Because of this so-called permanent recession, the distribution of the benefits of the latest expansion has not reached certain demographics or geographic regions. And those who have benefited from recent growth have been heavily concentrated at the top of the economic pyramid. For example, nonmetropolitan counties have not fully recovered, as economic growth has been more heavily skewed toward metropolitan counties. Claims that the labor market is tight are therefore premature;13 many groups are not experiencing the outcomes indicative of a tight market. Federal Reserve Chair Jerome Powell recognized this fact when he said, “To call something hot, you need to see some heat.”14 He also pointed to meager wage growth as evidence that labor markets are not “hot.”
Recently, many experts have focused on the economic headwinds now facing the country following 10 years of unprecedented growth.15 Yet while economists carefully watch indicators such as gross domestic product and the unemployment rate, recessions are notoriously difficult to predict. These same economy watchers also focus on some alternate measures with a strong record of predicting when the next recession will hit. Perhaps the most watched measure at the moment is the yield curve. This measures the difference between the 10-year Treasury rate and short-term interest rates, such as two-year Treasury bonds or three-month Treasury bonds.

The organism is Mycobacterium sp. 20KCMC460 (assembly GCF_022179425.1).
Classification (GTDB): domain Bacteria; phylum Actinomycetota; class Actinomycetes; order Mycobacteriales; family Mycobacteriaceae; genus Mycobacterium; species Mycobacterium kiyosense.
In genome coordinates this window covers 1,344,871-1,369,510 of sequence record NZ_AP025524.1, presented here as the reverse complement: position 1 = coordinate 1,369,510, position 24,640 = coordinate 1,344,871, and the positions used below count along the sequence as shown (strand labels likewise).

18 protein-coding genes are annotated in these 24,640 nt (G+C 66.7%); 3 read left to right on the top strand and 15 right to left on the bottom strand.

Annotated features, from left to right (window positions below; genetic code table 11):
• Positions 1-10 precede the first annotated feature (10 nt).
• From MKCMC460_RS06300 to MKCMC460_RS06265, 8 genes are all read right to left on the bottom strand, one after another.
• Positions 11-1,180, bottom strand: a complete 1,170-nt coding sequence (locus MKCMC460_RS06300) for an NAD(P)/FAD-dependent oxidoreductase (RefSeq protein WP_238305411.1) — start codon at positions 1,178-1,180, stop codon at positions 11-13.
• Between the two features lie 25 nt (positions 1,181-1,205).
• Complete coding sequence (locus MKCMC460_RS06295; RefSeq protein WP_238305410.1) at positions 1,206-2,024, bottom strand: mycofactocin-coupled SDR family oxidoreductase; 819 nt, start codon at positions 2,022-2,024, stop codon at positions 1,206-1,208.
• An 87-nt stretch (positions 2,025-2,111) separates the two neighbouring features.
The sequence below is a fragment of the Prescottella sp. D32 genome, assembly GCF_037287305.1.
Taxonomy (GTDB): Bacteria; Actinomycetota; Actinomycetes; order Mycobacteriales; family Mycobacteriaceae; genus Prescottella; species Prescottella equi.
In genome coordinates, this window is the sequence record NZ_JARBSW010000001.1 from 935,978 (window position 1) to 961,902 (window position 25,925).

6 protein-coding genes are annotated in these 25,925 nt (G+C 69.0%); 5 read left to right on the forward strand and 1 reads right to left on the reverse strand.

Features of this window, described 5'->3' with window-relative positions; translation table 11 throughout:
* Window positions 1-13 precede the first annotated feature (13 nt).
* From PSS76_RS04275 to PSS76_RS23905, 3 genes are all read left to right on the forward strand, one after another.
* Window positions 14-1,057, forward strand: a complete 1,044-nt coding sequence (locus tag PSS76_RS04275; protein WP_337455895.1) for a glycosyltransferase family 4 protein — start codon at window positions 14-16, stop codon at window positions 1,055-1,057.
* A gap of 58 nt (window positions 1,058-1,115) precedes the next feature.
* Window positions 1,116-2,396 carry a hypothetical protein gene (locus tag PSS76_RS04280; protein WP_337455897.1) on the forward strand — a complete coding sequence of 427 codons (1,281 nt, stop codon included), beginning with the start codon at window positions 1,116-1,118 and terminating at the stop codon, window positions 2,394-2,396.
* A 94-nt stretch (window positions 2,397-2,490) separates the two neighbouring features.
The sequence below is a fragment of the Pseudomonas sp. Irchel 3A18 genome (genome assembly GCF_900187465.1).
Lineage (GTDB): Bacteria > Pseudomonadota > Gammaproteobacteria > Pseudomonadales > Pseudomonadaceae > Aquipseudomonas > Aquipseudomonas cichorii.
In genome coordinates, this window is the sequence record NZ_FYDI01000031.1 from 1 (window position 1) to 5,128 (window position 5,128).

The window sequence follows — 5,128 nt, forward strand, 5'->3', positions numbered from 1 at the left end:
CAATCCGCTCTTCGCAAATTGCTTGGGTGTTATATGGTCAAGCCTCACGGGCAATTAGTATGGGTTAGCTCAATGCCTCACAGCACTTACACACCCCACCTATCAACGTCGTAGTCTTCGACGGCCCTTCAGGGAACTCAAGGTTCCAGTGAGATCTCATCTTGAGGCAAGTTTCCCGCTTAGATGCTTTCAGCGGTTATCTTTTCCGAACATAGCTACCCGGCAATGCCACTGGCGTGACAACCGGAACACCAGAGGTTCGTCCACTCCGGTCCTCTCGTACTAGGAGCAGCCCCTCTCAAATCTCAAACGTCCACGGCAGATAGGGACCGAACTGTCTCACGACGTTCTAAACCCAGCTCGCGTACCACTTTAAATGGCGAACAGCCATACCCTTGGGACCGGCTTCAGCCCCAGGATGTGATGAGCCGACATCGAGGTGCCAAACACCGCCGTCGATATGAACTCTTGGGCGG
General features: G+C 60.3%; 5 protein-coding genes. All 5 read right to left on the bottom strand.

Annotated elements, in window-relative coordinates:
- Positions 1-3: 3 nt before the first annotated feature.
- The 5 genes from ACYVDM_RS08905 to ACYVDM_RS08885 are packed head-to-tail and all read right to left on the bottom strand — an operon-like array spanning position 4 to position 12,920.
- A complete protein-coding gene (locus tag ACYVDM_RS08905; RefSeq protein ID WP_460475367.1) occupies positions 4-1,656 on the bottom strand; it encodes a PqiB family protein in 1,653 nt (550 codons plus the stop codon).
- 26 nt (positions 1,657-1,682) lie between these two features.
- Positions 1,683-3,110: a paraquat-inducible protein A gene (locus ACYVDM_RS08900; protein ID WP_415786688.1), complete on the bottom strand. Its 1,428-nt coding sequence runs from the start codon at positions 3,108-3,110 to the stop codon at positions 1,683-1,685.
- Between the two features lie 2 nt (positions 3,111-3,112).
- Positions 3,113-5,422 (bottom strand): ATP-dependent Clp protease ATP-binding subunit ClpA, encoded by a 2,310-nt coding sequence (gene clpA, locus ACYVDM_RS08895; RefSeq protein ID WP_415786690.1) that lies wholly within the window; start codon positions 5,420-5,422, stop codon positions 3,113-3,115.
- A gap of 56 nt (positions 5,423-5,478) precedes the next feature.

The signals of a possible recession that the yield curve provides are fairly intuitive. Normally, the interest rate on the 10-year Treasury bond exceeds the interest rate on a three-month bond because these rates incorporate growth rates: Observers expect that for as long as growth occurs, further time horizons will result in higher interest rates. But this normal relationship between long- and short-term bonds can flip, with short-term bonds paying higher rates. This is especially true if investors expect interest rates to fall sharply in the future. Historically, when the short-term interest rate yield has risen above the yield for the 10-year Treasury note for an extended period, a recession has followed.16 Therefore, most analysts think of an inversion as a measure of sentiment about where the economy is headed.